[0016] In accordance with the invention, the coil arrangement consists of at least two closed toroid coils. The toroid form was chosen because here the magnetic saturation of the core material can be achieved in a particularly beneficial manner. Rotationally symmetric toroids are superior to the conventional EE cores known in the prior art in terms of EMC-related interference and the utilization of winding space. Any round toroids available on the market can be used, whereby the toroids preferably have a rectangular base cross-section.

[0017] In accordance with the invention, the coil arrangement preferably includes two toroid coils which are either arranged so that their axes of symmetry are in line or that they lie next to each other in a common plane.

[0018] In a coaxial arrangement of the toroid coils, with axes of symmetry in line, it is also possible to arrange even-numbered multiples of two toroid coils along the common axis of symmetry. Even if the toroids are arranged in a plane, the coil arrangement is not limited to two toroids. It is impossible to arrange a third toroid coil in the same plane, alongside the first two toroid coils, whereby the three coils would then be coupled via three control windings each of which encompass two of the toroid coils. Since this could mean a deterioration in the electrical properties in terms of power density and efficiency, it is more beneficial to couple an even number of toroid coils to each other.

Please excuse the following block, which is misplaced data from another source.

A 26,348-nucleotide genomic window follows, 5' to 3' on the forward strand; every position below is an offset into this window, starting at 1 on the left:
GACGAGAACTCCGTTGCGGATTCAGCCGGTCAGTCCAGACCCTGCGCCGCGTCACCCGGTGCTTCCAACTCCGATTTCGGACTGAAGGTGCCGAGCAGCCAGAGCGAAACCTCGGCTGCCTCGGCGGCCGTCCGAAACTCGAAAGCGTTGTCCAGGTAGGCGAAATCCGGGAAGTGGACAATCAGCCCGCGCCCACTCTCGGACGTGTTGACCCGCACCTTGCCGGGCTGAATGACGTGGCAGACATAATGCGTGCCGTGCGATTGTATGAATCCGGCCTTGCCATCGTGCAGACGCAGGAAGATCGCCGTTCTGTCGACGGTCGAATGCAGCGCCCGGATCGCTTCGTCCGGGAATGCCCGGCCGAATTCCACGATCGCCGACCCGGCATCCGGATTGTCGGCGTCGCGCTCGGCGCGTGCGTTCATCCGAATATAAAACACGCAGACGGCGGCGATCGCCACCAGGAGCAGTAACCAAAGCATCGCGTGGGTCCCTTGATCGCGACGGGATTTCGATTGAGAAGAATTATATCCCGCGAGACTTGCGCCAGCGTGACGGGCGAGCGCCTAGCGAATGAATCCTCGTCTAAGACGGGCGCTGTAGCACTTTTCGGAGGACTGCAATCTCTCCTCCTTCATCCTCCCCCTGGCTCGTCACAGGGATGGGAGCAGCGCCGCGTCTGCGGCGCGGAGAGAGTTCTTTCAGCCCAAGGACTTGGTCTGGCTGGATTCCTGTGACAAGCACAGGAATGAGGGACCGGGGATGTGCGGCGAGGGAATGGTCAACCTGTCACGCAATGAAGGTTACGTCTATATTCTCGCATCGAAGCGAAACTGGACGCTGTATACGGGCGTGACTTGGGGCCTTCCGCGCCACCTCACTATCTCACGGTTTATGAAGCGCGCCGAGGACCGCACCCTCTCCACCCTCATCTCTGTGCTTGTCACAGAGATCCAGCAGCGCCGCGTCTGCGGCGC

[0019] In the embodiment in which the toroid coils are arranged coaxially one above the other, the windings of the control winding are preferably evenly distributed over the circumference of both toroid coils. This results in a particularly beneficial, even pre-magnetization of the core material.